APNewsBreak: Poor suburb softens on merger with Cleveland

EAST CLEVELAND, Ohio (AP) — Leaders of one of Ohio’s poorest cities have dropped their opposition to being annexed by neighboring Cleveland, a shift East Cleveland residents hope could provide basic services the city hasn’t been able to afford for years.

Mayor Gary Norton has been pushing for a merger with Cleveland for several years but was stymied by a City Council that believed the city could survive on its own. But City Council President Thomas Wheeler said this week in an interview with The Associated Press that a merger with Cleveland appears unavoidable.

“I’ve got pride,” said Wheeler, 52, a lifelong East Cleveland resident. “I don’t want to merge. But we’re fighting to save an East Cleveland that no longer exists.”

East Cleveland was once a middle-class community of around 40,000 people. Oil baron John D. Rockefeller’s expansive estate was in East Cleveland. A millionaires’ row of mansions once lined Euclid Avenue, the main thoroughfare. The city is only 3.2 square miles, and about half of that is a park.

Today, the population is around 17,000, nearly half what it was in 1990. The median household income is around $20,000, compared with $48,000 for the state.

The city is crumbling. About 1,000 homes have been demolished in recent years with the help of the Cuyahoga County land bank, but there are at least 1,000 more that need to be razed, along with more than 140 apartment buildings.

The East Cleveland government is barely open for business. It owes $3.5 million in past-due bills and hasn’t been able to borrow money for capital improvement projects or anything else for years. The city workforce has been cut in half since 2010, but it’s still a struggle for to make payroll every two weeks.

The problem is not complicated. The city can’t collect enough money to support itself, and financial projections show the problem getting worse.

“It’s a disastrous situation,” said Mayor Norton.

Ohio Auditor Dave Yost said in an interview on Wednesday that a merger with Cleveland is East Cleveland’s best hope. Yost placed East Cleveland back into fiscal emergency in 2012, which means a state-appointed commission reviews the city’s finances and oversees a fiscal recovery plant. It previously spent 17 years in a fiscal emergency that ended in 2006.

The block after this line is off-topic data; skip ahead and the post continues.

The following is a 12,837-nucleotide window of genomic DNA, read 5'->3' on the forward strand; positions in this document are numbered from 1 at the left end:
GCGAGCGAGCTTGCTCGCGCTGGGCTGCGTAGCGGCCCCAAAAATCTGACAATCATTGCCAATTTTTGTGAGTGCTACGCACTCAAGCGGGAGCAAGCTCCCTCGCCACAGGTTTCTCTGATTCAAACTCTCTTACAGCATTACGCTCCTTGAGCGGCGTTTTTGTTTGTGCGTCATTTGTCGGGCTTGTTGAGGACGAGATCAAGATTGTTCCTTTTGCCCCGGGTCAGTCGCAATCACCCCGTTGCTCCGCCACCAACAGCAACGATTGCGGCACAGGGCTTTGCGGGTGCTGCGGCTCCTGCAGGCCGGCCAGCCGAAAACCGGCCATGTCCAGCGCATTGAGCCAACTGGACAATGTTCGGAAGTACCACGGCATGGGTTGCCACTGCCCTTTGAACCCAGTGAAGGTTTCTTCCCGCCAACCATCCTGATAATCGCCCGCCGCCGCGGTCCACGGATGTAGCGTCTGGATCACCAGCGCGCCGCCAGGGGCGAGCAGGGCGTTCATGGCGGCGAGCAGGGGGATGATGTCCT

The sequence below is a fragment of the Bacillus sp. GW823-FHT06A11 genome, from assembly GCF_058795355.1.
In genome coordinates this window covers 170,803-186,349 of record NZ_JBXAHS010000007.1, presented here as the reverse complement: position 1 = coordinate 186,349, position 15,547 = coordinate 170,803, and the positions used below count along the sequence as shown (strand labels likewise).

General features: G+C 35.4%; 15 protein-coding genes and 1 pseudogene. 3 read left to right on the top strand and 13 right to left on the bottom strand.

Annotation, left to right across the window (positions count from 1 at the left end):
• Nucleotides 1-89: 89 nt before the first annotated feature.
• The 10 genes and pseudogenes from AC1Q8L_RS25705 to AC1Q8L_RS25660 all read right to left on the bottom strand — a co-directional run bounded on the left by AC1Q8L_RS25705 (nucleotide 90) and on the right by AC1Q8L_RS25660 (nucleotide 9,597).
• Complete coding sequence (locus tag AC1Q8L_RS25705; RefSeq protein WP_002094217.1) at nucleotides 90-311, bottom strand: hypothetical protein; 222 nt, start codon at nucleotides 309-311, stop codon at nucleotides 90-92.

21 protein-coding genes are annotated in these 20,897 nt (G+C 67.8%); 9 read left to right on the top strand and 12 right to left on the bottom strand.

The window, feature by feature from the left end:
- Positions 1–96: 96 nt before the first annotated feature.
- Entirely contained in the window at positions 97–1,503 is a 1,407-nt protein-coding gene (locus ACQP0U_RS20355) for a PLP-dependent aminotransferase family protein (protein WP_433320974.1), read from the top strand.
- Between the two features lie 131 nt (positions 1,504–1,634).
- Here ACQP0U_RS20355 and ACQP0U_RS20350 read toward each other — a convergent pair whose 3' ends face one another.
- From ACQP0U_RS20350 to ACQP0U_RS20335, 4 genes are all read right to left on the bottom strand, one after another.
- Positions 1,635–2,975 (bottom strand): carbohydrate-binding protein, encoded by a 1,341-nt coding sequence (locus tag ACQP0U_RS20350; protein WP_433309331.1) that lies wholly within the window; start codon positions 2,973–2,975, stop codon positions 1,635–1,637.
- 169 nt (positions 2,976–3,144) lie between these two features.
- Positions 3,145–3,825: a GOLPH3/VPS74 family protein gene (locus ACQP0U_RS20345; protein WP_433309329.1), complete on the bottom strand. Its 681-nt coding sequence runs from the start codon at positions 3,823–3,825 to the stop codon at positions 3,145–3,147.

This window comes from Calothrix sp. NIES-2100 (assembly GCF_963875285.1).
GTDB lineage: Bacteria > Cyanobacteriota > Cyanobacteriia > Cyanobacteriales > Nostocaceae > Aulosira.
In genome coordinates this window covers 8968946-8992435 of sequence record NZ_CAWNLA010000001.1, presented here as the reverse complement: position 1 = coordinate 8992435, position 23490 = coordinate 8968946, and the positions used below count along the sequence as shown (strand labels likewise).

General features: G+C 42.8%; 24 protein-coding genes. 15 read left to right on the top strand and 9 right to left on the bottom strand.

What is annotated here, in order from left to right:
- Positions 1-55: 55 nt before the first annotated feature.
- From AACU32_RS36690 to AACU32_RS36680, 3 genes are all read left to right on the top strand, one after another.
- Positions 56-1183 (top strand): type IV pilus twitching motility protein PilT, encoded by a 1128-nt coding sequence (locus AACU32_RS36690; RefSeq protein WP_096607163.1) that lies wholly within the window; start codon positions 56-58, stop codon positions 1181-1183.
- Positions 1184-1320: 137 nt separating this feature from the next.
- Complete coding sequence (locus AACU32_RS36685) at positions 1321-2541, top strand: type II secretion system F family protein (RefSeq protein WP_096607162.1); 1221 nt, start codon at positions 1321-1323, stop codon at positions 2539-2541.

“The bottom line is the bottom has fallen out of their revenue bucket,” Yost said. “And I don’t see a way to repair that bucket.”

Yost has asked the Ohio Legislature for $10 million to pay for capital improvements like road repairs if East Cleveland and Cleveland agree to merge.

If officials from both cities move ahead, a merger could take months to complete. City councils from both cities must appoint three people to a commission that will iron out the details about the merger. The East Cleveland City Council was meeting Thursday evening for an executive session to discuss whom to appoint to the commission.

East Cleveland voters will ultimately have to decide whether to become part of Cleveland. The Cleveland City Council would then vote to accept East Cleveland or let its voters decide the issue.

A spokesman for Cleveland Mayor Frank Jackson declined to comment about the possibility of a merger. Cleveland City Council President Kevin Kelley did not respond to an interview request. He has previously said he’s willing to form the commission and explore whether a merger makes sense.

East Cleveland resident Pia Hoffman would like to become part of Cleveland. One of the last working street lamps on her street recently fell to the ground, she said. When she called City Hall, she was told the city didn’t have money to fix it.

“What do we do?” Hoffman asked. “It’s not safe.”

Norton has also been exploring filing a municipal bankruptcy, which Yost and others say they’re now aware has ever happened in Ohio Norton said it would give East Cleveland some breathing room if a bankruptcy judge allowed the city to work out deals with creditors to pay less than what is owed.

Yost, the state auditor, isn’t so sure if bankruptcy is a viable option.

“Even if the payoff (to vendors) was a nickel on the dollar, I don’t know where they’d get the nickel,” Yost said.

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